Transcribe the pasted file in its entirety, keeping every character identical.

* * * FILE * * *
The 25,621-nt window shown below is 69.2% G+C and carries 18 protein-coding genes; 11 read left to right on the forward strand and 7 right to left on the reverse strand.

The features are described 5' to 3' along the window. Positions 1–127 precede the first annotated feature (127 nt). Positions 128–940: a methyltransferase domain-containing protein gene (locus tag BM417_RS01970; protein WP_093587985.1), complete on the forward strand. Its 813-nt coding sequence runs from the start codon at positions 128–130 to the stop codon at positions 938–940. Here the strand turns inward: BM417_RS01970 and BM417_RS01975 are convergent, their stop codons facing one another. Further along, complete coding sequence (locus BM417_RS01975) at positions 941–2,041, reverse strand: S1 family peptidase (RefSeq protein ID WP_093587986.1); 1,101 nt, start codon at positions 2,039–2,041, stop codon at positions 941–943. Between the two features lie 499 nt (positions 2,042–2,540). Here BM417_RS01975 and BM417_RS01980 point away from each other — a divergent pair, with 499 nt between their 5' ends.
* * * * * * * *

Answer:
The 25,621-nt window shown below is 69.2% G+C and carries 18 protein-coding genes; 11 read left to right on the forward strand and 7 right to left on the reverse strand.

The features are described 5' to 3' along the window. Positions 1–127 precede the first annotated feature (127 nt). Positions 128–940: a methyltransferase domain-containing protein gene (locus tag BM417_RS01970; protein WP_093587985.1), complete on the forward strand. Its 813-nt coding sequence runs from the start codon at positions 128–130 to the stop codon at positions 938–940. Here the strand turns inward: BM417_RS01970 and BM417_RS01975 are convergent, their stop codons facing one another. Further along, complete coding sequence (locus BM417_RS01975) at positions 941–2,041, reverse strand: S1 family peptidase (RefSeq protein ID WP_093587986.1); 1,101 nt, start codon at positions 2,039–2,041, stop codon at positions 941–943. Between the two features lie 499 nt (positions 2,042–2,540). Here BM417_RS01975 and BM417_RS01980 point away from each other — a divergent pair, with 499 nt between their 5' ends.